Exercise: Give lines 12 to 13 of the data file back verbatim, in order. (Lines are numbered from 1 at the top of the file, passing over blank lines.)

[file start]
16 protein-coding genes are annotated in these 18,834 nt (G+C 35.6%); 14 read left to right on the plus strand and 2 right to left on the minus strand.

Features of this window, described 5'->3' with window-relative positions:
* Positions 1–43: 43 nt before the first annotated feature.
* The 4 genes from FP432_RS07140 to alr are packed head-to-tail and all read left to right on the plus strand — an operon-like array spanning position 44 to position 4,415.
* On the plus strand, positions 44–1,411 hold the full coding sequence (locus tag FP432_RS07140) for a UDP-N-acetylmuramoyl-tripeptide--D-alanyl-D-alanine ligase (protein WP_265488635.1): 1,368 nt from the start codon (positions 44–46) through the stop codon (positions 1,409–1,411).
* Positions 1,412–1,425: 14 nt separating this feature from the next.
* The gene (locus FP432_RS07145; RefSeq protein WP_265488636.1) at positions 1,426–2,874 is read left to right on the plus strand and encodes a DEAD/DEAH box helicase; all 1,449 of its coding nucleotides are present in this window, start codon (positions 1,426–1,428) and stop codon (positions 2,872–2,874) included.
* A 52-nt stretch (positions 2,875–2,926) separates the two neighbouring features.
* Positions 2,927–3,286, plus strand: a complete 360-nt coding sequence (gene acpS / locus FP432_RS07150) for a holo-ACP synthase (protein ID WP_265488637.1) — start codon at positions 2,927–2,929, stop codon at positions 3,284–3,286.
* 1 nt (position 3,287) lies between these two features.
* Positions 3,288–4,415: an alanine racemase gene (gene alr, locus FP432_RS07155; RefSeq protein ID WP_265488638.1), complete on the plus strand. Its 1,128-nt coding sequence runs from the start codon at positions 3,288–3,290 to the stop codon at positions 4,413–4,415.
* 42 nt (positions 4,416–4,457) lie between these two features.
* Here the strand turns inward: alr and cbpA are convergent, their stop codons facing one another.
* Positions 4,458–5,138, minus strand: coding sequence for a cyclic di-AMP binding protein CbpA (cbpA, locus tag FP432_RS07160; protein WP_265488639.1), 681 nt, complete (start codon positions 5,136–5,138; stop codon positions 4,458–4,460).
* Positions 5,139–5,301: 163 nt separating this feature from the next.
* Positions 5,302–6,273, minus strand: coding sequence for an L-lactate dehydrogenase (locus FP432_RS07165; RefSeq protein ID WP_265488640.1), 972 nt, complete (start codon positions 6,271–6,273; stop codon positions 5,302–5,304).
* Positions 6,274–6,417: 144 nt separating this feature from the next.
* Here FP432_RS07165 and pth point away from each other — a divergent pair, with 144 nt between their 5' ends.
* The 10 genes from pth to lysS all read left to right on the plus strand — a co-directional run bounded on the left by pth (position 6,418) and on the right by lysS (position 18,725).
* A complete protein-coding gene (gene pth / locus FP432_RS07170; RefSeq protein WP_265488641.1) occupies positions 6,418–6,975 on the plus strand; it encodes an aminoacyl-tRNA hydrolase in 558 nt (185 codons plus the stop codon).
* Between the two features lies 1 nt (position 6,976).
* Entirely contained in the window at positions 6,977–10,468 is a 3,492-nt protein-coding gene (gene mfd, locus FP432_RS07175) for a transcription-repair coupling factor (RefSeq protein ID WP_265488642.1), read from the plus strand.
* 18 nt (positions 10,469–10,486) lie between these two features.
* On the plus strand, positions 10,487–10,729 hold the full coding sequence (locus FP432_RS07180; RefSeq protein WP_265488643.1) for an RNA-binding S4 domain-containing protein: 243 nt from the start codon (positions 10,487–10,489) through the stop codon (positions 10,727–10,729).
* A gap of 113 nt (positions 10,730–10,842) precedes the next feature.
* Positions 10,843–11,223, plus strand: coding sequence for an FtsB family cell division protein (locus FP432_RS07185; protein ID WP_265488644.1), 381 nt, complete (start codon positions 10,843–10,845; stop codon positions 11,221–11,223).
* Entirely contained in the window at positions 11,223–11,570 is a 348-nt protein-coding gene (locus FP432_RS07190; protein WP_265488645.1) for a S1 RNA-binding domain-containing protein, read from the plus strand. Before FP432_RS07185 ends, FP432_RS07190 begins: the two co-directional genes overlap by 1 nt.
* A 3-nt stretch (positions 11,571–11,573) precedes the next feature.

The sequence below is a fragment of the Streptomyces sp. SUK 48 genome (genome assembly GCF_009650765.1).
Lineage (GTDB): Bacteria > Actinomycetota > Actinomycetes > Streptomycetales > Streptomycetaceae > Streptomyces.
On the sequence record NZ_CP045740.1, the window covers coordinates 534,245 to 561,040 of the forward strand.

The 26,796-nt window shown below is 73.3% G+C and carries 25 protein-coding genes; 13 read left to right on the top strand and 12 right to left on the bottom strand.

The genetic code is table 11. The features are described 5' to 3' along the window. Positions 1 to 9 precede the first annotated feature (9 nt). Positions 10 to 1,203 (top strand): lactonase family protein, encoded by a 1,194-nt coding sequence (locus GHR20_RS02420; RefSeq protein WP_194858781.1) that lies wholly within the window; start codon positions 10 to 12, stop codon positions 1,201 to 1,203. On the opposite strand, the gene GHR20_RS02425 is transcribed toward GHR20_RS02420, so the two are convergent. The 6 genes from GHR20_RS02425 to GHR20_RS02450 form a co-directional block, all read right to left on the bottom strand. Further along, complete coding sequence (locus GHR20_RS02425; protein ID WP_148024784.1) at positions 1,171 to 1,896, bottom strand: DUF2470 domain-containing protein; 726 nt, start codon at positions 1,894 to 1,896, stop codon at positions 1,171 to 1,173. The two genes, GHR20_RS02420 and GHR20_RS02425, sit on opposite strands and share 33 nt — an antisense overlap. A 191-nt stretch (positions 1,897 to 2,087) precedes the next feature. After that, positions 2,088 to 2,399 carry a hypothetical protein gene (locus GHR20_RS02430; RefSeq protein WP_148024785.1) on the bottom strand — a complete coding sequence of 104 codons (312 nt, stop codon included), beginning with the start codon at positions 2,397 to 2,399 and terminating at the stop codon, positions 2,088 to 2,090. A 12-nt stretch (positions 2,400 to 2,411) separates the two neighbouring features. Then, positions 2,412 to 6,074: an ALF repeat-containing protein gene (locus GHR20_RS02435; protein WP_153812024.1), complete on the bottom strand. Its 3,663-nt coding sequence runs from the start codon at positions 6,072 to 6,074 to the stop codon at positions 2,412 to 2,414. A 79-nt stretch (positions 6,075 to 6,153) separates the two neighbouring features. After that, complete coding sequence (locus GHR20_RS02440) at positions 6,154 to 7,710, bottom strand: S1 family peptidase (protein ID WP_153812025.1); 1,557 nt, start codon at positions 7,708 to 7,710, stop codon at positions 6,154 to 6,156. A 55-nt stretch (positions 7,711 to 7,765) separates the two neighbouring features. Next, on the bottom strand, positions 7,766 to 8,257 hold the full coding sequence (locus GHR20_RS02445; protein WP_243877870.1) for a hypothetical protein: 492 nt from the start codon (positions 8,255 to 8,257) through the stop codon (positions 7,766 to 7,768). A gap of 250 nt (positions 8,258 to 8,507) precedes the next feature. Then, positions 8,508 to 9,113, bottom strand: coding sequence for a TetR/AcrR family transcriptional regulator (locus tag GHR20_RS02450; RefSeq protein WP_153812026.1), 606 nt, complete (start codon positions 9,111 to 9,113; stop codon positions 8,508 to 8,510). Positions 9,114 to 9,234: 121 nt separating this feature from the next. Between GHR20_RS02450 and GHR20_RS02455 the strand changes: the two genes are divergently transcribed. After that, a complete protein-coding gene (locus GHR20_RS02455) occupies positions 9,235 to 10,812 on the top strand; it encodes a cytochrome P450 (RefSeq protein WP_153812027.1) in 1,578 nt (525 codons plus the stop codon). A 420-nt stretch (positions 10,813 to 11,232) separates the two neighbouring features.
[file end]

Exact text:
* 42 nt (positions 4,416–4,457) lie between these two features.
* Here the strand turns inward: alr and cbpA are convergent, their stop codons facing one another.